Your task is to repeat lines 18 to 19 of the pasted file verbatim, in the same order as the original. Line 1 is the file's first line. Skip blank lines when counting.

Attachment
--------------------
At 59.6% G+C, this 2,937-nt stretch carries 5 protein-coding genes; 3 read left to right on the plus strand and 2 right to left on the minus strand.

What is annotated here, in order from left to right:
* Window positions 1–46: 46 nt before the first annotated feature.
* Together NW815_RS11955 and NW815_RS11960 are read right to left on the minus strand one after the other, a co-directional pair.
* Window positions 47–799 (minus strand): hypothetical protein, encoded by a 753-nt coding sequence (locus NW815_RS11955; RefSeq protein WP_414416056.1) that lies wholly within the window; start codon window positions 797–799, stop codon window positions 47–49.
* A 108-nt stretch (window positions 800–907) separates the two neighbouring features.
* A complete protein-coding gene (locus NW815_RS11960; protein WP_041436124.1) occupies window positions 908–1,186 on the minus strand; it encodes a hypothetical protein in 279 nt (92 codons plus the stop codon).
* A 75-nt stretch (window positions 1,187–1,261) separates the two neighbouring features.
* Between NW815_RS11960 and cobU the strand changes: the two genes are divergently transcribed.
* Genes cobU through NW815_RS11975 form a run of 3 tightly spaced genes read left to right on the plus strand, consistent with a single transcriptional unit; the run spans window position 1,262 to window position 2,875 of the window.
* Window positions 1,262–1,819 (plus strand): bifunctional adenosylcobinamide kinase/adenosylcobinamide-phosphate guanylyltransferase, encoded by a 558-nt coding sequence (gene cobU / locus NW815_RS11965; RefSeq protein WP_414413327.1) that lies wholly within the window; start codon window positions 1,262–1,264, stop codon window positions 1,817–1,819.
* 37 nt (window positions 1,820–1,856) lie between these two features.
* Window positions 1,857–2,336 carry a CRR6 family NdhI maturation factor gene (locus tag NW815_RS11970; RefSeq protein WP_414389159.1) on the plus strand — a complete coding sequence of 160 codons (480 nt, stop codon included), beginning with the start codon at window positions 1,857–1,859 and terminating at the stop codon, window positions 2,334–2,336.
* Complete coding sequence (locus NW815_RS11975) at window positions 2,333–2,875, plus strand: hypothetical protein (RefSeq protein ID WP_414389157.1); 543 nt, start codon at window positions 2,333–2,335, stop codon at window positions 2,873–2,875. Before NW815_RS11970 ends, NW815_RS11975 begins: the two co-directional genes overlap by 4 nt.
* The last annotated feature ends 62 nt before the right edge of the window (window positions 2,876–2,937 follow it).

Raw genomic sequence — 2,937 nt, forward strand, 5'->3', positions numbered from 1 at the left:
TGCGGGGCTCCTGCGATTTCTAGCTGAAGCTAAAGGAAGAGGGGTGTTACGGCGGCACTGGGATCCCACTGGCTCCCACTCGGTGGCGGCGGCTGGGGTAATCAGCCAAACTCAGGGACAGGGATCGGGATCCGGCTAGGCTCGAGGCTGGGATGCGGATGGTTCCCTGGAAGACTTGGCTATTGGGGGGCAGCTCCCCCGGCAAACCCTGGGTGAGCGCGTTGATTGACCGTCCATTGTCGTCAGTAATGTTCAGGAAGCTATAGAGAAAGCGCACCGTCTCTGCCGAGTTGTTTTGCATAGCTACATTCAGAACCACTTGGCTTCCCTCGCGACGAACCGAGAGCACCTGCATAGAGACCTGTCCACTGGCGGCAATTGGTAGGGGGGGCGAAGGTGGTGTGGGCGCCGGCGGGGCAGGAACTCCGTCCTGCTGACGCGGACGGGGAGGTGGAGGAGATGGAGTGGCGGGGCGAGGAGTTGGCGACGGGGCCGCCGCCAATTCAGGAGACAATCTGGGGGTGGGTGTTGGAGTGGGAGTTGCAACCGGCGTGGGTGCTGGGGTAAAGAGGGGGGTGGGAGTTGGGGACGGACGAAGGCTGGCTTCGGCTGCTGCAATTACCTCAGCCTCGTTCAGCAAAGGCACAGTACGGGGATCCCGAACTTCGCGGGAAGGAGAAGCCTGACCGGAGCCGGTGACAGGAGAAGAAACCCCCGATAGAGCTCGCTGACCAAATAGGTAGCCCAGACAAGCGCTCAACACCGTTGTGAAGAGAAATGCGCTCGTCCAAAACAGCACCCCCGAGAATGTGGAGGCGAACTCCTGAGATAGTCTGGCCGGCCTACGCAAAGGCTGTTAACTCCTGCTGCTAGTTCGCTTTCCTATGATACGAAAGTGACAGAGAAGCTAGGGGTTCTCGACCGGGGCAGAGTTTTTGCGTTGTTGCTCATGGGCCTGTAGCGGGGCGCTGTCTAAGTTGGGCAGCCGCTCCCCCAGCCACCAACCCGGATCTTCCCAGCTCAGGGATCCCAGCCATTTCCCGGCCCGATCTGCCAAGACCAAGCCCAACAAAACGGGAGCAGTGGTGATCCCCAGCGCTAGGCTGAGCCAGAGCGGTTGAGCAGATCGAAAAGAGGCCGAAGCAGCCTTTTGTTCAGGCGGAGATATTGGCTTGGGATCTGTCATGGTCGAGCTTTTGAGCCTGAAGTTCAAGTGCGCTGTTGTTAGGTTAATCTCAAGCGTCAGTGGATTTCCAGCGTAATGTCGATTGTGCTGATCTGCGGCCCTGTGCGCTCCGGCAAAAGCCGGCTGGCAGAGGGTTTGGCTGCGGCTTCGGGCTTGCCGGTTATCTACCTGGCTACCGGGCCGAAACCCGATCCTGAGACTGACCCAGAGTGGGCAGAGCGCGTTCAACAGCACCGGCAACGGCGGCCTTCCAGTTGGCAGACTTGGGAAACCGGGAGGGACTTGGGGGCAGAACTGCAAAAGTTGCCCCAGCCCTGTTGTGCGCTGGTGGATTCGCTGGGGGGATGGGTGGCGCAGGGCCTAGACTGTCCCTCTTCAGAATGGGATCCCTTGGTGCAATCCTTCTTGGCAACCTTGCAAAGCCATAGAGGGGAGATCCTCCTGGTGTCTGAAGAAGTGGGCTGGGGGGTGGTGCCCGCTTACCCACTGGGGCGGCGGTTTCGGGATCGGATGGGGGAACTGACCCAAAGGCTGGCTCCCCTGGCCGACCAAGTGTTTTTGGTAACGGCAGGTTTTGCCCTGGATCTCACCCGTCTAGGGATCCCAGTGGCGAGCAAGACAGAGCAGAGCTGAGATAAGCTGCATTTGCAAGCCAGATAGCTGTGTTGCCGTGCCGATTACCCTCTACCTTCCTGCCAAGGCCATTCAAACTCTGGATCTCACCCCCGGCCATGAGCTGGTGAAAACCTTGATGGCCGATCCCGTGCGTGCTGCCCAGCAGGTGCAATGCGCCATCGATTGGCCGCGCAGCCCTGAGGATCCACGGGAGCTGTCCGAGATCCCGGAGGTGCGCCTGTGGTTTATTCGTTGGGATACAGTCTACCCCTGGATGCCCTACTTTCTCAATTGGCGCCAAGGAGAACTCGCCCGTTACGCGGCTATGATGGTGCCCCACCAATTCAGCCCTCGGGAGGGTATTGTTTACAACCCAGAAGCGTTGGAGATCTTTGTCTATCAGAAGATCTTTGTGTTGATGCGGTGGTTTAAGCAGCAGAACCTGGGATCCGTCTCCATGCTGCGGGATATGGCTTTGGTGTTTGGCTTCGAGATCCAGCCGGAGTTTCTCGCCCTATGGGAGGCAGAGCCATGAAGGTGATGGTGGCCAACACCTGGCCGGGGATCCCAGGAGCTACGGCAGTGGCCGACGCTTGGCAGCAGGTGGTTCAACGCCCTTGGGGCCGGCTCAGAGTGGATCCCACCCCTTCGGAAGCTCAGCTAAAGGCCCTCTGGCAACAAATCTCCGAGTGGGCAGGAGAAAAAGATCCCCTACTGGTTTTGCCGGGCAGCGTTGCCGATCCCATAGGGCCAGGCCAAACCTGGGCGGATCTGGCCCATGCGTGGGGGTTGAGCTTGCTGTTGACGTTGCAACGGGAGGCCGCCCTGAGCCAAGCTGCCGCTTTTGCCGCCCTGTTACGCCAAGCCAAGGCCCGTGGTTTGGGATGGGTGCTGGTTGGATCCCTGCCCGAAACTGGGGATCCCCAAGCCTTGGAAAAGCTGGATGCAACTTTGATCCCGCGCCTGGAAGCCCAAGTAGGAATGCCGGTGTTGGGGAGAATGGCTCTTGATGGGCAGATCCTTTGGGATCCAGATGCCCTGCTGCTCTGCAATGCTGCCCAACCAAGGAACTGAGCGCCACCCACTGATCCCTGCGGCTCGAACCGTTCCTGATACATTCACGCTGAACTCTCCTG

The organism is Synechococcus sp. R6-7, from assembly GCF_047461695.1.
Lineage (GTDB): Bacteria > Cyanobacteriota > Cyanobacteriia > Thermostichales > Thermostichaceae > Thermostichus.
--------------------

The organism is Synechococcus sp. R6-7, from assembly GCF_047461695.1.
Lineage (GTDB): Bacteria > Cyanobacteriota > Cyanobacteriia > Thermostichales > Thermostichaceae > Thermostichus.